Regardless of whether it’s true or not, you bring up an interesting point that it’s only effective when it’s detailing an everyday mundane routine, reminding us all that comics are an interactive medium and we actually do have to work a certain degree to see it really move.

What’s neat too is that the rooms themselves become panels and the walls become the panel borders.

I think that the layout is fascinating and clever and pretty and all, but I REALLY love the fact that Marvel promoted good bathroom habits by taking the time to show us Peter Parker washing his hands after using the toilet. I’ve never ONCE seen Batman flossing his teeth or Clark Kent lift and lower the seat in DC’s comics.

whoa whoa whoa, “after using the toilet”? i just thought he was washing off web residue

anybody wanna chime in with their opinion on this issue?

I agree that this is fantastic. Marcos Martin is easily one of the best artists working at Marvel currently. And did I hear somewhere that he is involved with the newly relaunching DAREDEVIL?

Artists who experiment with layout or use it to enhance or alter narrative are fascinating to me. I haven’t caught every installment of “Your Wednesday Sequence” so far but I look forward to it. JH Williams III, Chris Ware and Frank Miller’s SIN CITY should all be featured. Kudos on a great column!

Also, I don’t know if it was the colorist or Marcos Martin, but the sunlight on the floor from the windows, complete with Spidey’s silhouette, is a really impressive touch.

I love Martin’s stuff, he’s great at this kind of thing, I can’t wait to see him unleash it on DD.

Better scan here: http://img713.imageshack.us/img713/3938/scanxx.jpg

This is a great sequence and Marcos Martin is one of the best mainstream artists out there. Marvel have really allowed this guy to blossom. I buy the comic pretty much for his artwork alone. The storylines are nothing special, but he is a major talent.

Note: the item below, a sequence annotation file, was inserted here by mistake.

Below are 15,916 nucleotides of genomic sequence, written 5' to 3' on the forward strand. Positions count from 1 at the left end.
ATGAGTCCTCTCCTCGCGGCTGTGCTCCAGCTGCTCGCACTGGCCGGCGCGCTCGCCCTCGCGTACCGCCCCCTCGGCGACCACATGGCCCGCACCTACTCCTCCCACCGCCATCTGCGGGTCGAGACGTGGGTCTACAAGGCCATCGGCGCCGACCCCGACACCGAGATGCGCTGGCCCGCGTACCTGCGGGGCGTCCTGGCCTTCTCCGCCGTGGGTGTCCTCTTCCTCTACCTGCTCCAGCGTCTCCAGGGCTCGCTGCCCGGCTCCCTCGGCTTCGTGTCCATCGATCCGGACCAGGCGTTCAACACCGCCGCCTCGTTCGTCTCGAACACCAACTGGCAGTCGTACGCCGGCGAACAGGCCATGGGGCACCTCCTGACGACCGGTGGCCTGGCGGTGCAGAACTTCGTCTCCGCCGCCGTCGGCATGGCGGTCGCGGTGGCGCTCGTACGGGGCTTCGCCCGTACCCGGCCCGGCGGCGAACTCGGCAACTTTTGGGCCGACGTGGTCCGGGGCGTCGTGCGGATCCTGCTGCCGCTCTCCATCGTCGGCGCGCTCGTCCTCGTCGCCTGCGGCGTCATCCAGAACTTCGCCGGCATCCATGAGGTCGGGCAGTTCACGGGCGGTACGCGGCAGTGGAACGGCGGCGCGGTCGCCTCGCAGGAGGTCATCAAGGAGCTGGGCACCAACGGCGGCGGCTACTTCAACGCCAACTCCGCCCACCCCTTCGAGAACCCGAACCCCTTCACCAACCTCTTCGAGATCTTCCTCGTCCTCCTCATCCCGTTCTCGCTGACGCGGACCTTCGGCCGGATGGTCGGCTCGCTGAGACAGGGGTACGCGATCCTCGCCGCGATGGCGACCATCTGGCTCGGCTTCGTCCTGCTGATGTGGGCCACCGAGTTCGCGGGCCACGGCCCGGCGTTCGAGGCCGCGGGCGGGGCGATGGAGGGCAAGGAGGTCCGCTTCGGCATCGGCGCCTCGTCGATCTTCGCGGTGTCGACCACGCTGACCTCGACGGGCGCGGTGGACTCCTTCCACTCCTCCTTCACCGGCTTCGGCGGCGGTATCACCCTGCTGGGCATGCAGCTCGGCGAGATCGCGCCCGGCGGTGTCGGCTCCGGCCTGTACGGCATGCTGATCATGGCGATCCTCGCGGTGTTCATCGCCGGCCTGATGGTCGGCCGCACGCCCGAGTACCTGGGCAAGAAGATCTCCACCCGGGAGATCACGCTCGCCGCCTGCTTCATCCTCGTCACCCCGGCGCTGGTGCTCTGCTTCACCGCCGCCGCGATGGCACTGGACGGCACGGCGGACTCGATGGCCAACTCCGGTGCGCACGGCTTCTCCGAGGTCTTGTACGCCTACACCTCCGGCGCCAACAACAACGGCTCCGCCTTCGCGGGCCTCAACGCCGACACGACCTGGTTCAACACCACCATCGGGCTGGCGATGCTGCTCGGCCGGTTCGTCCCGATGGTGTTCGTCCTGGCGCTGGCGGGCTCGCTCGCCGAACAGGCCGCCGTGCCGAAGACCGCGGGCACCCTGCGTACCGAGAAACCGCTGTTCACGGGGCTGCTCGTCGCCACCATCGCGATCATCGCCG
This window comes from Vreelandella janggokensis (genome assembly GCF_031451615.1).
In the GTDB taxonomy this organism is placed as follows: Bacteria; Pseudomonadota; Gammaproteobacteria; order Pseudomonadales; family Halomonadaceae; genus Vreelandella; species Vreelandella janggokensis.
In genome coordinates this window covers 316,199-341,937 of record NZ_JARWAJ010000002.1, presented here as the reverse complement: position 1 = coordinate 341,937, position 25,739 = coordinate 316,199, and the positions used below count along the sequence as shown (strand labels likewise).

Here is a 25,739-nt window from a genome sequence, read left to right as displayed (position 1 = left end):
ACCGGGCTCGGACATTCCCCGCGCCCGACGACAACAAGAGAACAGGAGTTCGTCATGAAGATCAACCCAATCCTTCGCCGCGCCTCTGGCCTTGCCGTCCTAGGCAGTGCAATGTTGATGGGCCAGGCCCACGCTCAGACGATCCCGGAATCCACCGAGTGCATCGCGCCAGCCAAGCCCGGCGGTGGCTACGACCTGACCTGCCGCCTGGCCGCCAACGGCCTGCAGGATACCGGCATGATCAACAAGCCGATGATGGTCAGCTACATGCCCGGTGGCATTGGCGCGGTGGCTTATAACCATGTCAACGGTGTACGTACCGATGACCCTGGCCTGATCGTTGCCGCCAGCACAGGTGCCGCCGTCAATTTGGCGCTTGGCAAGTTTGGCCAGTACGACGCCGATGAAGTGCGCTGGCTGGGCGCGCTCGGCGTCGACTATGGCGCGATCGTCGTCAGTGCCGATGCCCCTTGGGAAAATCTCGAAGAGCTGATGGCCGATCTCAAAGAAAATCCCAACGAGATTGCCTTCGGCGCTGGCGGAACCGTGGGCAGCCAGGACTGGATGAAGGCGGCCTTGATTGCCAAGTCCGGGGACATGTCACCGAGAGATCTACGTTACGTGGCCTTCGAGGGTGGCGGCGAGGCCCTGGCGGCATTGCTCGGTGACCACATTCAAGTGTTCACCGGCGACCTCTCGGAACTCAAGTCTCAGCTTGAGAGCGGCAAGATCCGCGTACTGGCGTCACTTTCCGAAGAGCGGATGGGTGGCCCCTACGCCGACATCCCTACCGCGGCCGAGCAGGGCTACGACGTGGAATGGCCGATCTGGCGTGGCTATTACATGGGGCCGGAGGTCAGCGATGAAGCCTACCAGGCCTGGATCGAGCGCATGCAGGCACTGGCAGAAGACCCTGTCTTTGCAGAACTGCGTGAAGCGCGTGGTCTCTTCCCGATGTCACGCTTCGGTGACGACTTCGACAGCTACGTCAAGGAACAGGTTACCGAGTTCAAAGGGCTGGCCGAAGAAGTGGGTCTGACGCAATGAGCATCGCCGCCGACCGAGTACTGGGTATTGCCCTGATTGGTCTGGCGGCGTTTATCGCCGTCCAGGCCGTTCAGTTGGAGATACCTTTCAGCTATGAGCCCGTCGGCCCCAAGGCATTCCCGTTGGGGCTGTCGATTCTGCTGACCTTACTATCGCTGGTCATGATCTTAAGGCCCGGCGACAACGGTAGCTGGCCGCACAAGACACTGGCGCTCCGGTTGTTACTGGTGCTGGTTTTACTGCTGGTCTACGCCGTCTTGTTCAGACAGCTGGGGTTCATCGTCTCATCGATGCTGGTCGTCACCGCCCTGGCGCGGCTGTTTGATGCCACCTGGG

It’s interesting that writers are now the main media stars in comics, but I still can’t read a ‘name’ writer, say, like Matt Fraction, if the art is crap. Are writers really the ‘authors’ of the comics and the artists only their ‘illustrators’?
I wonder how much of this sequence was scripted or cooked up by the team together?

The Angriest Dog in the World

July 7, 2011 at 2:24 pm

I disagree about the basic motivation of comics art being the illustation of movement.
Sometimes it’s just the creating the effect of time passing, without physical change occurring, and sometimes it’s showing you different views without even the suggestion of time.
Obviously many accomplishments have been made in response to the challenge of portraying action, but some styles and some stories simply don’t require that effect.
I’m glad Mr. Seneca said it though, it’s interesting to consider the exceptions (both concrete and speculative) to his rule.
Always a thought-provoking read.

Slott and Martin must be using “Marvel Method” on this comic, because while I like Slott well enough, it’s hard to believe he actually scripted something as great as this.